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Here are some sight pics. Plus a close up of the top of the bolt. Why do you say it was modified for the mounts. Looks like whoever did them ground the back mount down to clear the bolt handle.

Is this where you mean as to the trigger plate serial?

Thanks for everyone chiming in.

The bolt was cut, new bolt was shaped, welded back on and and polished. The was so the bolt will open with a scope on the rifle. The mount was also shaved because the small ring actions don’t have the real estate for mounts.

Your plate serial number and trigger guard number don’t match and neither matches the action and bolt so it’s most likely an arsenal or importer rebuild. The reason the bolt matches the action is that it is head spaced correctly. Look at the finish dimension around the front of the stock to the front sight. They are not flush. They are also way offset. This looks to be a 93 that was converted into a carbine with a 95 front sight added to the cut down barrel.

The bolt work and weaver mounts were done by the owner after they bought the surplus rifle.

If there was a scope on the rifle when you bought it, most likely it was original and the decade the scope came from will tell you when it was most likely converted.
 

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Discussion Starter #23
The bolt was cut, new bolt was shaped, welded back on and and polished. The was so the bolt will open with a scope on the rifle. The mount was also shaved because the small ring actions don’t have the real estate for mounts.

Your plate serial number and trigger guard number don’t match and neither matches the action and bolt so it’s most likely an arsenal or importer rebuild. The reason the bolt matches the action is that it is head spaced correctly. Look at the finish dimension around the front of the stock to the front sight. They are not flush. They are also way offset. This looks to be a 93 that was converted into a carbine with a 95 front sight added to the cut down barrel.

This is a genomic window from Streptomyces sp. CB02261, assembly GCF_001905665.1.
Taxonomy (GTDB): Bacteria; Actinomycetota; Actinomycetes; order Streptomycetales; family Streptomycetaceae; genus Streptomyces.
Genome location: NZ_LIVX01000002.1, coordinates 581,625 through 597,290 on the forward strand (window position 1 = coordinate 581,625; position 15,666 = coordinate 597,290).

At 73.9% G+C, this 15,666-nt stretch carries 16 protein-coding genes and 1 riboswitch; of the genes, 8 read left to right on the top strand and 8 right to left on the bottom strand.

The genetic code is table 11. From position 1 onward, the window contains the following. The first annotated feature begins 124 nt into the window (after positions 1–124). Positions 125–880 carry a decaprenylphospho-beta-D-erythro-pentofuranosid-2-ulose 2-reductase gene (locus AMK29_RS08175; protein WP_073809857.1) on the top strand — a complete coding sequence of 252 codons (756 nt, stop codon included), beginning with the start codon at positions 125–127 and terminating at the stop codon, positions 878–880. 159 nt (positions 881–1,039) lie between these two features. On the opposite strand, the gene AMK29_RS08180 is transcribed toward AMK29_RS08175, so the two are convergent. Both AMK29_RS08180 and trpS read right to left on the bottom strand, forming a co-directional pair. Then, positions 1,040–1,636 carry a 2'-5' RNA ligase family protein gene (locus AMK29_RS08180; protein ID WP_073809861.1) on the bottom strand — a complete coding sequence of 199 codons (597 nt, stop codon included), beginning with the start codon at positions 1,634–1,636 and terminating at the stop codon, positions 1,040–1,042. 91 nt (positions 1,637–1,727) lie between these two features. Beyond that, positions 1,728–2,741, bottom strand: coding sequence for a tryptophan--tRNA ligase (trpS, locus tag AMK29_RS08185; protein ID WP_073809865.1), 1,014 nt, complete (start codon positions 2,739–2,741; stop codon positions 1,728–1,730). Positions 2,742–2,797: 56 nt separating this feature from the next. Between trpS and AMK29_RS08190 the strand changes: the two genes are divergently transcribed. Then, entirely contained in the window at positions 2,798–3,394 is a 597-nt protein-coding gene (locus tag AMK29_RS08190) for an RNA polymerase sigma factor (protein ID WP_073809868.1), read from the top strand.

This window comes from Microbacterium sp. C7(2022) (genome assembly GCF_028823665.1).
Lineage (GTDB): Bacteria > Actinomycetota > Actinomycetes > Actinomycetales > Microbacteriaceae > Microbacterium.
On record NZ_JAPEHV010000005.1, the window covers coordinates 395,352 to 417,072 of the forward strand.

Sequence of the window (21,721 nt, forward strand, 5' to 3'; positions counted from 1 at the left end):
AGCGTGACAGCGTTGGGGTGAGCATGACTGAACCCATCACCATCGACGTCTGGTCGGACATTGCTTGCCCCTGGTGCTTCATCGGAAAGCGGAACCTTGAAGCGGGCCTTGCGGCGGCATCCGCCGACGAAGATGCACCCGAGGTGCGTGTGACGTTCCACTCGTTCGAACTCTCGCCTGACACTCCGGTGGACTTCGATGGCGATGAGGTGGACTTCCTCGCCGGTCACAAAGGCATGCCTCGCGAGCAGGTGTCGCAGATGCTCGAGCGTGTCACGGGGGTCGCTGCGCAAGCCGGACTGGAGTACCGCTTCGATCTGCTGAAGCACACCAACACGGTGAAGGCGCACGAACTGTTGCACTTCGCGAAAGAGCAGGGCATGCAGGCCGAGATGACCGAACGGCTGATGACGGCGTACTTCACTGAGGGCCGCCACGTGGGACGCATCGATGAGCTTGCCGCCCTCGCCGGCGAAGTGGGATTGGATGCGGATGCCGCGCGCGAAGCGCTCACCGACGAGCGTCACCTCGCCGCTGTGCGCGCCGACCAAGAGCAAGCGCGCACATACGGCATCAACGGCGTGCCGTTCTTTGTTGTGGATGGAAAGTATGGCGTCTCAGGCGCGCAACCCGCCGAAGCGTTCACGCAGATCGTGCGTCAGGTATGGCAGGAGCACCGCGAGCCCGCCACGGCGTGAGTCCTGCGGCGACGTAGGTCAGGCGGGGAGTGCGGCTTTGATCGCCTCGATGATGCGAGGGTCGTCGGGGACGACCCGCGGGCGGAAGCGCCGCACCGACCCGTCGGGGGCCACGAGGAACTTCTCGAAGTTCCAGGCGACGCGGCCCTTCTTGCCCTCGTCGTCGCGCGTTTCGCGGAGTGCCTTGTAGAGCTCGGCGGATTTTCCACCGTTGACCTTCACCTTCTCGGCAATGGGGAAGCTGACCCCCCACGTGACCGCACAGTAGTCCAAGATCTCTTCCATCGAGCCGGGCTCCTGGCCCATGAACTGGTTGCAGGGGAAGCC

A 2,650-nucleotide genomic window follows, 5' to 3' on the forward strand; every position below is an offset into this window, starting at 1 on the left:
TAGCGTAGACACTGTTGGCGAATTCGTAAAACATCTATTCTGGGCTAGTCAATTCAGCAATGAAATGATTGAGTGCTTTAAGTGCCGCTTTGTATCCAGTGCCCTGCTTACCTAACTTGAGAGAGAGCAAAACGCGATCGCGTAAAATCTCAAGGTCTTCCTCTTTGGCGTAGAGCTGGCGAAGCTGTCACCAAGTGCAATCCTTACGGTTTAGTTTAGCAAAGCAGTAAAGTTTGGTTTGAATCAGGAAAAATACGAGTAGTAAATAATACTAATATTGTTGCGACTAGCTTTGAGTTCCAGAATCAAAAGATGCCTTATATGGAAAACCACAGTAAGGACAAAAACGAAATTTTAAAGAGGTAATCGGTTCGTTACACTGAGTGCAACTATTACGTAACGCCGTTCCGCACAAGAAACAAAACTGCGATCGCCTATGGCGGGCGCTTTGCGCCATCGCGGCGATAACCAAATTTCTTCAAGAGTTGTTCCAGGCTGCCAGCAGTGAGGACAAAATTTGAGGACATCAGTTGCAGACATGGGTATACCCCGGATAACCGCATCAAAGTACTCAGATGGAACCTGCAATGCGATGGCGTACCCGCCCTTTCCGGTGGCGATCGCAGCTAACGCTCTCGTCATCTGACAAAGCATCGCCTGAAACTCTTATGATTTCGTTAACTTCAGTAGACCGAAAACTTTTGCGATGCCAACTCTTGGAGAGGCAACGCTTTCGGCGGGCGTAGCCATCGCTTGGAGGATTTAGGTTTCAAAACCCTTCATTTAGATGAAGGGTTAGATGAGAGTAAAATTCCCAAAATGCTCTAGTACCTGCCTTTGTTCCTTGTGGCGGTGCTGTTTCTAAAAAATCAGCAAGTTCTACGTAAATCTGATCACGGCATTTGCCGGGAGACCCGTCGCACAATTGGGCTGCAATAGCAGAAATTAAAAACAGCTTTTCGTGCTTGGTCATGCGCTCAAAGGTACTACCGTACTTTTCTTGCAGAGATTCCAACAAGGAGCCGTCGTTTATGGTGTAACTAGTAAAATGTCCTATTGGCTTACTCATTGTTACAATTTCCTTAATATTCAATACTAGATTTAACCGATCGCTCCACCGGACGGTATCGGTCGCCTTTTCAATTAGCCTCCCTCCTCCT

The bolt work and weaver mounts were done by the owner after they bought the surplus rifle.

If there was a scope on the rifle when you bought it, most likely it was original and the decade the scope came from will tell you when it was most likely converted.
Ok, thanks. Hard to tell the bolt shape of the 1895 carbines in the pics I have seen.

Unfortunately whatever scope was on it the guy kept. I did remove the upper hand guard and the barrel is a match to the action and bolt. That leads me to believe it is still 7x57, but I will do more work to verify that before firing it.

Any guess at what the round repair on the stock in front of where the sling hole is filled could be. I don't think I see anything that would suggest what they removed from there. Seems peculiar to be a perfect circle if it was just a crack repair.
 

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Ok, thanks. Hard to tell the bolt shape of the 1895 carbines in the pics I have seen.

Unfortunately whatever scope was on it the guy kept. I did remove the upper hand guard and the barrel is a match to the action and bolt. That leads me to believe it is still 7x57, but I will do more work to verify that before firing it.

Any guess at what the round repair on the stock in front of where the sling hole is filled could be. I don't think I see anything that would suggest what they removed from there. Seems peculiar to be a perfect circle if it was just a crack repair.
When I say bolt, I mean the actual bolt handle was cut off, an aftermarket Mauser handle was welded, shaped and polished to allow the handle to clear a scope when cocked.

The round repair looks like the repairs made to Swedish Mauser accuracy brass disks. It’s not a Swedish Mauser stock though.